The Respondents dispute every stage of the Applicant's case, save that it is accepted that the Scheme is a composite transaction.

Factual and procedural background

The Company and the Scheme


When the Company was incorporated on 24 September 2008, its first director and sole shareholder was Mr Justin Webster. He set up the Company as a vehicle to implement tax planning advice concerning the creation of a ‘Business Benefits Trust’, which he had received pursuant to a professional services agreement with Montpelier Tax Consultants (Isle of Man) Limited. Mr Webster resigned as director on 9 October 2008 before any, or any significant trading had occurred, and was eventually succeeded by Mr Jeremy Clark, on 9 February 2009, who served as the Company's sole director during trading. On 24 September 2011, Mr Webster transferred his 100 per cent shareholding to Mr Clark.


On 27 February 2009, the Company created the Ethos Solutions Ltd Business Bonus Trust (“ the Trust”) for the benefit of the Company's employees and their dependents. The trustee was a Jersey company called Nautilus Trustees Ltd (“ Nautilus”). The Company agreed to pay Nautilus a fee of 2% on all payments made into the Trust for its services.


The Scheme operated as follows:

a. individuals who provided services to end users on a consultancy or independent contractor basis and wished to avoid paying tax on their income became an employee of the Company. They entered into contracts of employment with the Company which provided for the Company to pay them a nominal, or modest, salary (e.g, basic remuneration at £6.75 per hour, up to a maximum of 37.5 hours week, to be paid to the employee as payroll payments “ less tax and national insurance payments”);

b. the Company entered into consultancy agreements with either: (i) the end users; or (ii) the individuals' personal services companies or employment agents (which in turn entered into consultancy agreements with the end users), by which the Company agreed to provide the individuals' services to the end users/personal services companies/employment agents in return for the payment of consultancy fees. These significantly exceeded the nominal, or modest, salaries payable by the Company to the individuals;

c. when the Company received payment of the consultancy fees from the end users (or their personal services companies/employment agents), it: (i) retained any applicable VAT (and subsequently accounted to HMRC in respect thereof); (ii) retained an agreed proportion of the monies by way of payment for its services, what Mr Sims KC called the “administration fee” (the average was about 13.4%); (iii) applied part of the balance to the payment of the individuals' nominal salaries payable under the contracts of employment; and (iv) transferred the remainder of the monies to the Trust (without deducting income tax and NIC on those monies and paying them to HMRC under the PAYE regime);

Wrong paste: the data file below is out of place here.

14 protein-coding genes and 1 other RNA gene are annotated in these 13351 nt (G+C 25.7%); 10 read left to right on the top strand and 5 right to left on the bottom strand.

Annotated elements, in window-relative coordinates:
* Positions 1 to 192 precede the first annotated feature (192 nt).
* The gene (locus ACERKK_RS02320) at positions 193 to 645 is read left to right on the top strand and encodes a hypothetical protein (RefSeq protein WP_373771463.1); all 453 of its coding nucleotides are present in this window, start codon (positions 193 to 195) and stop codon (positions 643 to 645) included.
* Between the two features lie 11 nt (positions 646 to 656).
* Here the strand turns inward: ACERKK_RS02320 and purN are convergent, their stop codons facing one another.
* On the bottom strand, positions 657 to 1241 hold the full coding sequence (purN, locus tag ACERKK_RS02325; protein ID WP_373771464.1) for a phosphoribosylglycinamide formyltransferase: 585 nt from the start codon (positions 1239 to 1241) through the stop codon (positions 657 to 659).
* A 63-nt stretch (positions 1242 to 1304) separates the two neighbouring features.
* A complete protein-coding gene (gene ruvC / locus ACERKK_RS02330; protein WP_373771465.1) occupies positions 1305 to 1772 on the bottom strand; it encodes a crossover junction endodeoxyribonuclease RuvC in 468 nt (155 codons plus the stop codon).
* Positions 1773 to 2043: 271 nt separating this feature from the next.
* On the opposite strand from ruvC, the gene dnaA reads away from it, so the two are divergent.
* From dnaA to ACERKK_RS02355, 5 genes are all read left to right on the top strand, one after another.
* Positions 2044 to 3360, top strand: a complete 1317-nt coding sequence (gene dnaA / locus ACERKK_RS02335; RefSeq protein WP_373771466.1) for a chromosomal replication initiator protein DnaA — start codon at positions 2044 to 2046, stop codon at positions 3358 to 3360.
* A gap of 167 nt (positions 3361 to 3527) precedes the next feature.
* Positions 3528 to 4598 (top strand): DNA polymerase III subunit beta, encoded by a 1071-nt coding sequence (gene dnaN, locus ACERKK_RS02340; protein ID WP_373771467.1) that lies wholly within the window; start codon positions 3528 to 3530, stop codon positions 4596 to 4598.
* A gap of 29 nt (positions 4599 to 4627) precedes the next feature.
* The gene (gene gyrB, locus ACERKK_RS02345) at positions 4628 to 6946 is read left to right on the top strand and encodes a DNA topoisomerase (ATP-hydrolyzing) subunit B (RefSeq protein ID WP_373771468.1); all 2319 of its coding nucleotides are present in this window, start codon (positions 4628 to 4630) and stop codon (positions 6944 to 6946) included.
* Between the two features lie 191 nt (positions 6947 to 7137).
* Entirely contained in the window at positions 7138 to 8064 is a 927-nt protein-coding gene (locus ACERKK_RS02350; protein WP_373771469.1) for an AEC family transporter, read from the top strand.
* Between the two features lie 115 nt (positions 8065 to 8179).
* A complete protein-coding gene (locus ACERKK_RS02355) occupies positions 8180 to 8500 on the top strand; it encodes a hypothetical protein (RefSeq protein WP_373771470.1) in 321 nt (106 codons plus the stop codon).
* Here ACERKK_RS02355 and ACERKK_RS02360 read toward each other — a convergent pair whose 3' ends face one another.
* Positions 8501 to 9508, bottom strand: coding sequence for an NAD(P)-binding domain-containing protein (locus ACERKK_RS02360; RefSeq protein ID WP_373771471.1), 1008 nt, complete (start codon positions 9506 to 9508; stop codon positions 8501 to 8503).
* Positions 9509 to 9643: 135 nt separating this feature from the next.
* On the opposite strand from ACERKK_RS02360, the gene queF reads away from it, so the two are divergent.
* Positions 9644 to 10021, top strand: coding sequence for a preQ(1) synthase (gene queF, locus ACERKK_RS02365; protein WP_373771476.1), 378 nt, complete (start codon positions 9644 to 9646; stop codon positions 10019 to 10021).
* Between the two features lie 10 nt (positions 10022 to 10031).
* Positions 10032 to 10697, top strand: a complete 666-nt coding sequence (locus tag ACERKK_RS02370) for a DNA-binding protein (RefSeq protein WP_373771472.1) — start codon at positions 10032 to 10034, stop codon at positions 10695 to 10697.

d. subsequently, the monies paid to the Trust were: (i) transferred by Nautilus into sub-trusts set up in the names of the individuals; and then (ii) transferred from the sub-trusts to the individuals in the form of discretionary loans, the individual having written to Nautilus' administrators making a loan request.


I was shown, by way of worked example, a manuscript note relating to one of the debarred respondents (Dr Mazhar Mirza). This shows that the Company received consultancy fees of £9,240 based on two invoices for services provided by Dr Mirza to an end user as an employee of the Company. After deducting £1016.40 for the administration fee, £ 8223.60 or 89% of Dr Mirza's earnings was left over. Out of this, two payments of £253.16 and £1028.46 were made to Dr Mirza as payroll. This left £6941.98 to be paid to the Trust (plus the trust fee at 2% of this sum, of £138.84). Any PAYE and NIC due on the payroll payments – as well as the 2% trust fee – were borne by the Company out of its administration fee, such that the payroll payments to individuals were essentially ‘grossed up’.


Thus, through his participation in the Scheme, in Dr Mirza's example, he received apparently net of all tax c.89% of the remuneration for his services. 75% of that remuneration was channelled to the Trust, not treated by the Company as subject to tax, and passed on to Dr Mirza as loans.


The Company attracted its clients to the Scheme through ‘introducers’ – whose job it was to identify individuals who provided services to end users on a consultancy or independent contractor basis and who wished to avoid paying tax on their income. The Company's introductory material explained how the Scheme would work and made assurances as to its efficacy. So, an introductory letter from Mr Clark stated that “[o] nce you are a beneficiary of the Business Bonus Trust you may ask for a loan at any time. The loans you receive will not be reported to HMR&C and are not a taxable benefit of your employment”. Another “FAQ” document contained the...